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Waste to wood: Plastic recycling program plans expansion to Soldotna

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Riley Board
/
KDLL
Super sacks of plastic behind The Goods sustainable grocery store in Soldotna.

Since this summer, the Kenai Peninsula has had a new way to recycle its plastics.

Engineer Patrick Simpson collects used plastics from Seward, Soldotna and Homer to keep them out of the ocean — and to turn them into recycled lumber.

The plastic is collected and stored in large bags called ‘super sacks’, which hold about 75 pounds of plastic each. The super sacks are emptied into a grinder, where the plastic is ground down into smaller pieces. Then it’s melted down and formed into recycled lumber of a variety of sizes.

Just this week, Simpson produced his first pieces of lumber.

The operation is housed in a 53-foot trailer. In the first two days of production, he created 15 pieces of lumber in a variety of sizes, which were made from roughly 300 pounds of recycled plastic.

“It takes a lot of plastic to make a 2x4, but there’s a lot of plastic in the world,” Simpson said.

Simpson won a highly competitive grant from the EPA last year to convert plastic waste into recycled lumber through the Small Business Innovation Research Program. The project is currently based out of Seward, where Simpson is stockpiling plastics at the Seward Marine Industrial Complex.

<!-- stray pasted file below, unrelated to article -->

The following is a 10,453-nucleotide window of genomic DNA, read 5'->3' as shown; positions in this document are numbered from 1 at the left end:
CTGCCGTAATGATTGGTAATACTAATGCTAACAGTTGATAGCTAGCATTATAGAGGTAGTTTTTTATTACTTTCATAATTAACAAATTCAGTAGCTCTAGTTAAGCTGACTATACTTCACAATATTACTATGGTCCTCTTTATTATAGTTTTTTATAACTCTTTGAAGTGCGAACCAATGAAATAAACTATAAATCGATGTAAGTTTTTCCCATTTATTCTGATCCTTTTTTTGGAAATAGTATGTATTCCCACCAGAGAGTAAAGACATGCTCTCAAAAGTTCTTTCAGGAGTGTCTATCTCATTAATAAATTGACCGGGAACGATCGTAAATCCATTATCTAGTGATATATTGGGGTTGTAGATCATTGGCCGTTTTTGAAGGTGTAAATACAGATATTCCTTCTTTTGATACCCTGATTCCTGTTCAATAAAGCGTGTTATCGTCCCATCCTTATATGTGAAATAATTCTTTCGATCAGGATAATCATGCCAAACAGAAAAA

Simpson has an initial buyer for the lumber, Anchorage-based freighting company American Fast Freight. The company will use the lumber to hold freight in place on the back of a trailer, where recycled lumber is a better alternative, because it is not prone to transporting pests like real wood, and it does not degrade as quickly outside.

The lumber created through this process is intended for outdoor use, like building a deck, or industrial work. Simpson said it holds up well in Alaska’s wet, coastal climate.

“If you just talk about plastic lumber versus traditional lumber, there’s like a three to one difference in lifespan,” he said.

Simpson gets his plastic from two main sources: public collection, and donations from industrial corporations. Much of the plastic used in this project comes from thread protectors, devices commonly used on the North Slope. Hilcorp has sent 180,000 pounds of thread protectors — made of a desirable, high quality plastic — to Simpson.

The rest of the plastic comes from communities. Those in the Kenai-Soldotna area can participate in upcycling their plastic waste with the help of local nonprofit Cook Inletkeeper, which works with Simpson to collect plastic on the inlet-side of the peninsula and deliver it to him.

There are two collection locations in Soldotna — one at the Cook Inletkeeper community action studio on the Kenai Spur Highway, and one at the sustainable grocery store The Goods on Kalifornsky Beach Road. There is also collection in Homer.